Speaking at the FIRST Robotics event in Oklahoma, Nasa administrator Jim Bridenstine went against convention by placing himself firmly on one side of the Pluto debate.
“Just so you know, in my view Pluto is a planet,” he said. “You can write that the Nasa administrator declared Pluto a planet once again. I’m sticking by that, it’s the way I learned it and I’m committed to it.”
Pluto was first declared a planet in 1930 after it was discovered by American astronomer Clyde Tombaugh. At the time it was believed to be the ninth planet from the Sun, existing on the outer edges of the solar system in the Kuiper belt.
Its status as a planet was called into question 62 years later after other similarly-sized objects were discovered in the same region of space.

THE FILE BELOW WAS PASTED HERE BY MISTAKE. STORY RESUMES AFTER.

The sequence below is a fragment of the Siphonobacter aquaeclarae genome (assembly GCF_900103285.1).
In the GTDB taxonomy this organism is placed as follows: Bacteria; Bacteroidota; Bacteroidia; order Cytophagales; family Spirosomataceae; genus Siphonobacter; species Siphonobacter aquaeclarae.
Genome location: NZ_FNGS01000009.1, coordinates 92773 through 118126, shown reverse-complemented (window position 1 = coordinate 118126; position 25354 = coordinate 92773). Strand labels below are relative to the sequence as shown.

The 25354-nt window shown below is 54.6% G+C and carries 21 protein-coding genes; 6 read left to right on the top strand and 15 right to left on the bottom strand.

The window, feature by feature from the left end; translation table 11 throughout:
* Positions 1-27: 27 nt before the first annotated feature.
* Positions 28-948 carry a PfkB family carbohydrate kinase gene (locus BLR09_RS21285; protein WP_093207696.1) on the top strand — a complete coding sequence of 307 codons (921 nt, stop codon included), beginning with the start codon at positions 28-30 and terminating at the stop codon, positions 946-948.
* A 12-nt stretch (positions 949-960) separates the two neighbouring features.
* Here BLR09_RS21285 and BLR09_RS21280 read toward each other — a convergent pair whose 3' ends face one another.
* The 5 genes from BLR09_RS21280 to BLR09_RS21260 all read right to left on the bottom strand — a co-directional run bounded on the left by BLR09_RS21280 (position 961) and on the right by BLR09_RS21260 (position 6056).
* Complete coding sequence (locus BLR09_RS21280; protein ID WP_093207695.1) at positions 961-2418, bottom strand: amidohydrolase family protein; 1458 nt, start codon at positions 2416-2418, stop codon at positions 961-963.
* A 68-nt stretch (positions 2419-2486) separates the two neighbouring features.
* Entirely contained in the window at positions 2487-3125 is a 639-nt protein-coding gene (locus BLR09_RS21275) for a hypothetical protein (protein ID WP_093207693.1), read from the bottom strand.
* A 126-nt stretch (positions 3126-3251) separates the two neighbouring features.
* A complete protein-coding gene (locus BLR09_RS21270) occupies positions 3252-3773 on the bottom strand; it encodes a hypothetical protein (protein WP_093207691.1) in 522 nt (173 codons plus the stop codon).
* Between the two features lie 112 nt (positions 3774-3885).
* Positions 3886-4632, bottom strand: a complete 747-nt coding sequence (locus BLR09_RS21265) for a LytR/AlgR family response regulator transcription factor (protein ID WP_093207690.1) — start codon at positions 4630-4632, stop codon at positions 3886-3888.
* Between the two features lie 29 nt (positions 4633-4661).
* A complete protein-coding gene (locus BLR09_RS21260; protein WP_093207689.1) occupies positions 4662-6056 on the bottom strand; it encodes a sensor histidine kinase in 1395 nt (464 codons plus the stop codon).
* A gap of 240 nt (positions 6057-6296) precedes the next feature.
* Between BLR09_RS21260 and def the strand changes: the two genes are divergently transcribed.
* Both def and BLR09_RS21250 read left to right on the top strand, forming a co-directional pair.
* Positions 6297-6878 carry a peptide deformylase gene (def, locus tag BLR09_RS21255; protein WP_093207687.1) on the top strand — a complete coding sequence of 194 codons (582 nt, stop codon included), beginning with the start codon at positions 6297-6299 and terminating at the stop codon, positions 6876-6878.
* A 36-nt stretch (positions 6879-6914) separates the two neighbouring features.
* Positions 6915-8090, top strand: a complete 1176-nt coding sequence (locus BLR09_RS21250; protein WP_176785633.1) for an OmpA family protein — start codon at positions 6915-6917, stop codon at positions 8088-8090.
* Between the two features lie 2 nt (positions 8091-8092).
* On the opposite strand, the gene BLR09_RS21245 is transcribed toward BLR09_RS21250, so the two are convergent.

In 2005, astronomers discovered a dwarf planet called Eris that was 27 per cent larger than Pluto. A year later, the International Astronomical Union laid out its official definition for what constituted a planet. Pluto was not included.
Since then it has been classified as a dwarf planet, though the icy object has attracted a dedicated following of people who claim Pluto should be considered a planet.
In 2015 Nasa’s New Horizons mission to Pluto made several major discoveries that added fuel to the debate.
Alan Stern, the Nasa scientist who led the New Horizons mission, subsequently co-authored a paper calling for Pluto to be reclassified.
The Society for the Preservation of Pluto as a Planet has campaigned for Pluto’s status to be upgraded.
“For over 75 years school children all over the world have learned that our solar system has nine planets,” the group’s website states.
“Pluto’s status as a planet has sparked the human imagination for decades… Now is not the time to downgrade Pluto’s status.”